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The world’s last official telegram was sent in India on July 14, but sending telegrams has not been completely terminated.  An obscure international telegraph service will continue to operate on the Indian sub-continent. Cheaper long-distance telephone calls, the Internet and modern technology helped to bring about the demise of the telegraph just as the telegraph helped to bring about the demise of the Pony Express.

In times past, important messages of happiness, sorrow  and “Greetings from Uncle Sam” were delivered in that infamous yellow envelop. By the late ’60s and early ’70s, sending telegrams was almost a thing of the past. Most of us have never received and have not sent a telegram. Western Union delivered its very last telegram in 2006. 

Even though telegrams are something we do not relate to today, they should hold a very special place in American women’s hearts. Let’s board a time machine and take a trip back to the summer of 1920 and stop in Nashville. As you might expect, August in Nashville is hot and muggy. Air conditioning, invented in 1902, has not yet come into widespread use. 

The city is teeming with reporters and Suffragettes clamoring to get the first news about the Tennessee legislature’s vote on the 19th Amendment.  The outcome of the Tennessee vote would give women the right to vote or once again tell women they were second-class citizens.  There were just 48 states in 1920, and 36 states were needed to ratify the amendment.  Thirty-five states had already voted “yes.”  (Kentucky voted “yes” on Jan. 13 that year).  Prior to this, Susan B. Anthony brought notoriety to the women’s suffrage movement by illegally voting in the election of 1872.  She wrote to her fellow Suffragette, Elizabeth Cady Stanton, that she did indeed vote and voted a “Republican ticket — straight.”  She claimed the recently passed 15th Amendment, which granted African-Americans the right to vote also granted women the same right. She was immediately arrested, brought to trial and found guilty.  The Republican Party, which led the fight in passing the 13th Amendment (abolishing slavery), the 14th Amendment (granting slaves citizenship), and the 15th Amendment (giving them the right to vote), also rose to the forefront in helping women obtain the right to vote. In 1878, Republican Sen. A.A. Sargent, California, introduced the 39 words that would eventually become the 19th Amendment. It became known as the Susan B. Anthony Amendment. In 1917, several years before women obtained the universal right to vote, Republican Jeannette Rankin, Montana, became the first woman elected to Congress. When Republicans regained control of Congress, the 19th Amendment passed the House in May and the Senate in June of 1919. (Is that a Republican War for Women?) Now it had to be passed by three-fourths of the states before it would become the law of the land.  All the hullaballoo resulted in Nashville also being known for its War of Roses. Suffragettes and those in favor of women getting the right to vote chose to wear yellow roses. Anti-Suffragettes wore red roses. Legislators also displayed their choices by wearing roses on their lapels. On Aug. 18 that year, legislators began entering the capital building. They were about to determine the voting fate of American women. Roses were counted. Forty-seven legislators wore yellow roses and 49 wore red roses on their collars. The outcome seemed to be a fait accompli. The roll call vote began, and Rep. Banks Turner came over to the Suffragettes’ side resulting in a 48-48 tie. A second roll call vote was taken, and the vote remained tied.  They readied for a third vote. Tempers started to flare. The vote began. Even though he wore a red rose, Henry Burn, the youngest legislator, changed his vote to “yea.”  Pandemonium erupted. Those opposed to women’s suffrage began chasing Burn around the room. To escape the wrath of angry legislators, Burn climbed out the third-floor window of the capitol and worked his way along the ledge and hid in the attic. After tempers died down, Burn reappeared. His red rose was still intact, but what could not be seen was the telegram from his mother that was in his pocket. Febb Ensminger Burn sent a telegram from east Tennessee urging her son to do the right thing and vote for the women.  Tennessee ratified the 19th Amendment on Aug. 18, 1920 — just 93 years ago, and Susan B. Anthony had been dead for 14 years, 5 months, and 5 days.  It was certified into law on Aug. 26, 1920.  One vote gave American women universal suffrage.  Never listen to anyone who tells you that your vote does not count.  Because of a telegram and one vote, American women have the Constitutional right to vote, and you can tweet that to your friends.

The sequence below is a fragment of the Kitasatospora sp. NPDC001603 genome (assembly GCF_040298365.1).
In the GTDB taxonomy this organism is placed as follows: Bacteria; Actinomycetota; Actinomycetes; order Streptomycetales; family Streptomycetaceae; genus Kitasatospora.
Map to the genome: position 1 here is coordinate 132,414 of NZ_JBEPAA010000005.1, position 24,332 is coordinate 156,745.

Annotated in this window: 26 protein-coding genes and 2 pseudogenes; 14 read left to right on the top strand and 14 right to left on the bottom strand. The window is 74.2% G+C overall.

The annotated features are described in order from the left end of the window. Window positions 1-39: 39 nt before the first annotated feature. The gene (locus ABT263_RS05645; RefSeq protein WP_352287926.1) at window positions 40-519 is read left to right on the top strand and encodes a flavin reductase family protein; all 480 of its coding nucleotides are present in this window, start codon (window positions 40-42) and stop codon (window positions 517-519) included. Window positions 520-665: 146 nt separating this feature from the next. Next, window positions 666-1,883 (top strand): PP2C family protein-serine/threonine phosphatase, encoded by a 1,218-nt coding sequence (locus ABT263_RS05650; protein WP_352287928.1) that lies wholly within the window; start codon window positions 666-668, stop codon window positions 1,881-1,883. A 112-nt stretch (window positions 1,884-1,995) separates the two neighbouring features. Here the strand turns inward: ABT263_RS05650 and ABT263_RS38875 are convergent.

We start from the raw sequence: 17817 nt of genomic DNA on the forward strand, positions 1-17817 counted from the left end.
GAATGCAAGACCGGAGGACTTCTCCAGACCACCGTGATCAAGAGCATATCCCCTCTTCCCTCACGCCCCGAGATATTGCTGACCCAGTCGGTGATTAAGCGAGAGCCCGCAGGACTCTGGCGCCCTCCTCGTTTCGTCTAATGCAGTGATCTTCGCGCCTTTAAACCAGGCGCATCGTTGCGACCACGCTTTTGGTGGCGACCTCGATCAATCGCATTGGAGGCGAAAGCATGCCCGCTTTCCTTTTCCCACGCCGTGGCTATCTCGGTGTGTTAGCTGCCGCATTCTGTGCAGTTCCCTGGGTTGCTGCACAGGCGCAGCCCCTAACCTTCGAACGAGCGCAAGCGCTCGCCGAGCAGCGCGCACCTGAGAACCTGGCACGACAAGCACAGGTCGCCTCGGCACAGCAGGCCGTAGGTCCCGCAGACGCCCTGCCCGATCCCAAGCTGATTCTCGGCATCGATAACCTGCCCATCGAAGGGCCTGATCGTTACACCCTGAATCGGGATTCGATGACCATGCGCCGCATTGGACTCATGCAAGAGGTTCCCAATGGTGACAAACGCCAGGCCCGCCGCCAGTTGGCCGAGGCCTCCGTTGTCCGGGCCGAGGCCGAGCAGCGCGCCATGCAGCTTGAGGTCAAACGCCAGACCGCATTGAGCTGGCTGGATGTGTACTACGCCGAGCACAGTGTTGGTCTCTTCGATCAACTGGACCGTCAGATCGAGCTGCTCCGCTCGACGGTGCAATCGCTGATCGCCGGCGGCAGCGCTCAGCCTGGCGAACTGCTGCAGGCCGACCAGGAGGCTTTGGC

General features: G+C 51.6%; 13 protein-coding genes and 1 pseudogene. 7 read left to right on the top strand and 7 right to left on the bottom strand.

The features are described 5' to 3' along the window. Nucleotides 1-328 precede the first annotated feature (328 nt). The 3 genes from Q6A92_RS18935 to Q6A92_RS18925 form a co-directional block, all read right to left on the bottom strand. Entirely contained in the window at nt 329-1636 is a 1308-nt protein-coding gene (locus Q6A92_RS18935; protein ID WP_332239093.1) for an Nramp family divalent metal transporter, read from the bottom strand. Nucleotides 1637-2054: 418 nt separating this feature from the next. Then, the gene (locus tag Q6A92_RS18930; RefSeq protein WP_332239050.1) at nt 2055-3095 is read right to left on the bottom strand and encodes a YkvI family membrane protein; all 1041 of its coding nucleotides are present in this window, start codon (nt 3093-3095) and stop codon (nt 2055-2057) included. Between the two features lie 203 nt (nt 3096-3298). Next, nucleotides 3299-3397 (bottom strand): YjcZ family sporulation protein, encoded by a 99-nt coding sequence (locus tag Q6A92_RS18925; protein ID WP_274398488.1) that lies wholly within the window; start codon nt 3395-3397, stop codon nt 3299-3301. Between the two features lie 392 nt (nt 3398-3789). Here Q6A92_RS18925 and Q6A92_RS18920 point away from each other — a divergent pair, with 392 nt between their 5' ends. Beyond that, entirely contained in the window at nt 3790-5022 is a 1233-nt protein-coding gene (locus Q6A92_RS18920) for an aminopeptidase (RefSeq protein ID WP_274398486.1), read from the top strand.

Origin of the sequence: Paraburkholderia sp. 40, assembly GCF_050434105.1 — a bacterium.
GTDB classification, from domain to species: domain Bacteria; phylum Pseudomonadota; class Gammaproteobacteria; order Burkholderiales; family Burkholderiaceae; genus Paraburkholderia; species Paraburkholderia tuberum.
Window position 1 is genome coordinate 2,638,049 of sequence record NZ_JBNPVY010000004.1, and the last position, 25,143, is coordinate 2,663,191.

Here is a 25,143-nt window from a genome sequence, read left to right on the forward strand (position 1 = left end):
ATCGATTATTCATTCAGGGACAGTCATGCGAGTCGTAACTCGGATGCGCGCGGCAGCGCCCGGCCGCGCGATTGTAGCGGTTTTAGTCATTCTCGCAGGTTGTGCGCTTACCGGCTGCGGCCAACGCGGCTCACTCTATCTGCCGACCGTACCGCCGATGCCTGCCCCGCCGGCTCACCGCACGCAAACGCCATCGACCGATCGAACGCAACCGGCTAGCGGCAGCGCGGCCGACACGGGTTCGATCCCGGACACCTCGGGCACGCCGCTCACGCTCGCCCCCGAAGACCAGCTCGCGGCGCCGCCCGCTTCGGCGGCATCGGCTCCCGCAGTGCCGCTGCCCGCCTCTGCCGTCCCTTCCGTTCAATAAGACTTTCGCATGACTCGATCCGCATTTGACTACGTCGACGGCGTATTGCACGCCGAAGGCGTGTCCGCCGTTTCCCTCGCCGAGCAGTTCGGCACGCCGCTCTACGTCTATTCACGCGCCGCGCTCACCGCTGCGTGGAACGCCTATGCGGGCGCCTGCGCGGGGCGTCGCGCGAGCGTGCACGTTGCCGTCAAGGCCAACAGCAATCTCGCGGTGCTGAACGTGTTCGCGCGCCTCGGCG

WILLEE COOPER is a former teacher and military spouse. A Hopkinsville resident, she is past president of the Kentucky Federation of Republican Women. Her column runs on the first and third Friday of each month. Reach her at

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